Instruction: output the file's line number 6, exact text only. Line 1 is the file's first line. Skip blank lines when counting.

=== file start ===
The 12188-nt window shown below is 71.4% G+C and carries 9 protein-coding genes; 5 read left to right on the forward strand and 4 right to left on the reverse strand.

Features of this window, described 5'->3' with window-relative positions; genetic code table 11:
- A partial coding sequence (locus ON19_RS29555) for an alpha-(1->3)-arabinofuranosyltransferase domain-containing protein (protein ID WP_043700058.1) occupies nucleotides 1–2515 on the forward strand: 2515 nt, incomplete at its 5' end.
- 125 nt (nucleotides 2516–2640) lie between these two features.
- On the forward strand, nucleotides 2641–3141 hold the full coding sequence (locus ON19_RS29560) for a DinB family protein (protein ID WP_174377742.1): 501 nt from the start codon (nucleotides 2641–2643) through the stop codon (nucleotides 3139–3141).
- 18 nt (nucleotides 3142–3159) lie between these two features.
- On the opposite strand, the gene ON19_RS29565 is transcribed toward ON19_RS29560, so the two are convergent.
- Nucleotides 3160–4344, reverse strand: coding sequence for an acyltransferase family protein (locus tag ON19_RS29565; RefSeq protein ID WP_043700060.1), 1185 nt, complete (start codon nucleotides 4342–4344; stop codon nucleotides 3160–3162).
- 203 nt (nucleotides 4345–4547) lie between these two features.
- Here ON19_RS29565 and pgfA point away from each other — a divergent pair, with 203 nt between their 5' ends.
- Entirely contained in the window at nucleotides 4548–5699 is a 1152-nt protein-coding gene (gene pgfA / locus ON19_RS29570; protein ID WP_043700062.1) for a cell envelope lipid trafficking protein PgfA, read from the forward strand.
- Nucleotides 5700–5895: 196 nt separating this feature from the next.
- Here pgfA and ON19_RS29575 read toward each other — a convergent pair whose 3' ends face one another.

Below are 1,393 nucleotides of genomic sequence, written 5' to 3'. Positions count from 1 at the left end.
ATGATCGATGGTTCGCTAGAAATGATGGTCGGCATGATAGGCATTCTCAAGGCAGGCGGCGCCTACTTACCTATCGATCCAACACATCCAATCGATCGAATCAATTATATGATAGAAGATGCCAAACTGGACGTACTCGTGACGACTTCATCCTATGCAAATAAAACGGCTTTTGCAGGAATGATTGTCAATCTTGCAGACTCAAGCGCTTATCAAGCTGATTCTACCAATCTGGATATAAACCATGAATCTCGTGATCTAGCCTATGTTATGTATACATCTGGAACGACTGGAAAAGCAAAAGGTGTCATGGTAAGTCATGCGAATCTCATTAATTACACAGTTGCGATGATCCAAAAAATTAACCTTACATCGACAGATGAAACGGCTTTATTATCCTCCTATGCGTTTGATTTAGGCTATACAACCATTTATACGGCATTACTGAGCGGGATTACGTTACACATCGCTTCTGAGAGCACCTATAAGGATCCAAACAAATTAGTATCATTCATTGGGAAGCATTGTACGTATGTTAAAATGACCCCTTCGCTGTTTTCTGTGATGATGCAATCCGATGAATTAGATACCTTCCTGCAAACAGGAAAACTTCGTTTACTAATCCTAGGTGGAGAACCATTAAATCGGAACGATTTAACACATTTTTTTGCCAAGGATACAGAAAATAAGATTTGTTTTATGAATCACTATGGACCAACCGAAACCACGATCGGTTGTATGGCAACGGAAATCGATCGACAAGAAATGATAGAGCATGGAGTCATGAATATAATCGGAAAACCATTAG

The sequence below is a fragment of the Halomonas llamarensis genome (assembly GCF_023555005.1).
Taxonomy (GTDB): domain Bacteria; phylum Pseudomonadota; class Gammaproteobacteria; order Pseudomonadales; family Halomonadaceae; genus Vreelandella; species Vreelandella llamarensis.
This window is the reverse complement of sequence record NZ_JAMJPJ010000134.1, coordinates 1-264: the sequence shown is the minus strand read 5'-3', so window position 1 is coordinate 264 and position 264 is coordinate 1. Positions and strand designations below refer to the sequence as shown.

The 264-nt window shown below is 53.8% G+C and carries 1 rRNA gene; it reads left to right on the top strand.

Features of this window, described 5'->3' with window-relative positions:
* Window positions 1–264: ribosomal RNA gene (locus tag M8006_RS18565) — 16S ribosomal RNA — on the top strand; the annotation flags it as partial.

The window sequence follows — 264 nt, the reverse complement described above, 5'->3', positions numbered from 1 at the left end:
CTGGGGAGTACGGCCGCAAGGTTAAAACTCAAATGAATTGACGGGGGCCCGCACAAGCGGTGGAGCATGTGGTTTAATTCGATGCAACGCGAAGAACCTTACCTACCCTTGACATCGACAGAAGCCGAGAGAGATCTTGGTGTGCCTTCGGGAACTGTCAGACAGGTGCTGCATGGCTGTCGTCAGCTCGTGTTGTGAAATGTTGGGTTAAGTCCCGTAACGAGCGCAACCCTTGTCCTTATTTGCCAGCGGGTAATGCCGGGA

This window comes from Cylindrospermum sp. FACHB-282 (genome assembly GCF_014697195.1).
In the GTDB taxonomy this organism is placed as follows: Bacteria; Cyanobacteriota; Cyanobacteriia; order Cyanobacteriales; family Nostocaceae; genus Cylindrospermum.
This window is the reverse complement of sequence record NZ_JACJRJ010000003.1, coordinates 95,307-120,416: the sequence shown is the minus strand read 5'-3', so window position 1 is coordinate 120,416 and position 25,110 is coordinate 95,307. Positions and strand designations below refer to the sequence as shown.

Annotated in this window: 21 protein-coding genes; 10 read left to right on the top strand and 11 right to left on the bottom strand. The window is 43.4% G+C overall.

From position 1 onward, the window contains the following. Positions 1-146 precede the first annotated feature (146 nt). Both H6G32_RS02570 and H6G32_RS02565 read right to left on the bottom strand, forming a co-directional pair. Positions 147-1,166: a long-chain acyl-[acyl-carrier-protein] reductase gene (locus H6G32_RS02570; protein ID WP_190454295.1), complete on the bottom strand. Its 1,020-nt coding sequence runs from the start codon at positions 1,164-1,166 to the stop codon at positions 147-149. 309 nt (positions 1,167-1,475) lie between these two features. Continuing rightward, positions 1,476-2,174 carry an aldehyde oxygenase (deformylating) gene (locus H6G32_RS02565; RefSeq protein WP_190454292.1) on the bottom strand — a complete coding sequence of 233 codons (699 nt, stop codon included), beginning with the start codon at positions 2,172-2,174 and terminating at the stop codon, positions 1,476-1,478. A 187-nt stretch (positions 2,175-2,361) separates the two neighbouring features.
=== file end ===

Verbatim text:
- 18 nt (nucleotides 3142–3159) lie between these two features.